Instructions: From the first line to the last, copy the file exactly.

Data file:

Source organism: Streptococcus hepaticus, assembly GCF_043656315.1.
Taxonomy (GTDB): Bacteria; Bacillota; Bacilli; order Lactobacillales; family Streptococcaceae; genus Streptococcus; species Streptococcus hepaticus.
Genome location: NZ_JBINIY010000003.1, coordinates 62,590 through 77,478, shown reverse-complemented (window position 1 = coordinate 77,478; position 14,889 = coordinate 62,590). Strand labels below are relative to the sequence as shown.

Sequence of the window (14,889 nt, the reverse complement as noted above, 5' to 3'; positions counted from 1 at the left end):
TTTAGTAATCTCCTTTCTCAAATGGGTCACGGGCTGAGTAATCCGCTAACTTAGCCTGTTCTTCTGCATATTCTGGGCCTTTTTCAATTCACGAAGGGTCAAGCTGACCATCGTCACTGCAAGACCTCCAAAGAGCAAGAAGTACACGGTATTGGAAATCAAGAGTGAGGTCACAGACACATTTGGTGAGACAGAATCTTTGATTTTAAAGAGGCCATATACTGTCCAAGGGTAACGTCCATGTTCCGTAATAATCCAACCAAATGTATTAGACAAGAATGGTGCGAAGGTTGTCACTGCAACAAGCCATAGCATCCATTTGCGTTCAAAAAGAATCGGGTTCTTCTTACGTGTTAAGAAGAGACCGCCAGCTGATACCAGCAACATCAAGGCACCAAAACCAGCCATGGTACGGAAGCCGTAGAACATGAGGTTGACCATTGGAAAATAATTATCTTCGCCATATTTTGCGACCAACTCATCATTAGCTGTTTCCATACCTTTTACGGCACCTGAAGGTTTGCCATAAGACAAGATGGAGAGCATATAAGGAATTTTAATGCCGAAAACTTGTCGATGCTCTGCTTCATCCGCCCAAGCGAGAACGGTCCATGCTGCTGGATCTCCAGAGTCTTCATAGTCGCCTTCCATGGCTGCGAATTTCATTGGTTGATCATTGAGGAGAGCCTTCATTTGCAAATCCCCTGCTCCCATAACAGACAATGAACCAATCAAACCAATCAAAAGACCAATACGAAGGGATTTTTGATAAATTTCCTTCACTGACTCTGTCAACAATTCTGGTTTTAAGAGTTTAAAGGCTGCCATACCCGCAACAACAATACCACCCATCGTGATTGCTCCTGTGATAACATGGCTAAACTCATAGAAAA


Source organism: Streptococcus hepaticus, assembly GCF_043656315.1.
Taxonomy (GTDB): Bacteria; Bacillota; Bacilli; order Lactobacillales; family Streptococcaceae; genus Streptococcus; species Streptococcus hepaticus.
Genome location: NZ_JBINIY010000003.1, coordinates 62,590 through 77,478, shown reverse-complemented (window position 1 = coordinate 77,478; position 14,889 = coordinate 62,590). Strand labels below are relative to the sequence as shown.

Sequence of the window (14,889 nt, the reverse complement as noted above, 5' to 3'; positions counted from 1 at the left end):
TTTAGTAATCTCCTTTCTCAAATGGGTCACGGGCTGAGTAATCCGCTAACTTAGCCTGTTCTTCTGCATATTCTGGGCCTTTTTCAATTCACGAAGGGTCAAGCTGACCATCGTCACTGCAAGACCTCCAAAGAGCAAGAAGTACACGGTATTGGAAATCAAGAGTGAGGTCACAGACACATTTGGTGAGACAGAATCTTTGATTTTAAAGAGGCCATATACTGTCCAAGGGTAACGTCCATGTTCCGTAATAATCCAACCAAATGTATTAGACAAGAATGGTGCGAAGGTTGTCACTGCAACAAGCCATAGCATCCATTTGCGTTCAAAAAGAATCGGGTTCTTCTTACGTGTTAAGAAGAGACCGCCAGCTGATACCAGCAACATCAAGGCACCAAAACCAGCCATGGTACGGAAGCCGTAGAACATGAGGTTGACCATTGGAAAATAATTATCTTCGCCATATTTTGCGACCAACTCATCATTAGCTGTTTCCATACCTTTTACGGCACCTGAAGGTTTGCCATAAGACAAGATGGAGAGCATATAAGGAATTTTAATGCCGAAAACTTGTCGATGCTCTGCTTCATCCGCCCAAGCGAGAACGGTCCATGCTGCTGGATCTCCAGAGTCTTCATAGTCGCCTTCCATGGCTGCGAATTTCATTGGTTGATCATTGAGGAGAGCCTTCATTTGCAAATCCCCTGCTCCCATAACAGACAATGAACCAATCAAACCAATCAAAAGACCAATACGAAGGGATTTTTGATAAATTTCCTTCACTGACTCTGTCAACAATTCTGGTTTTAAGAGTTTAAAGGCTGCCATACCCGCAACAACAATACCACCCATCGTGATTGCTCCTGTGATAACATGGCTAAACTCATAGAAAA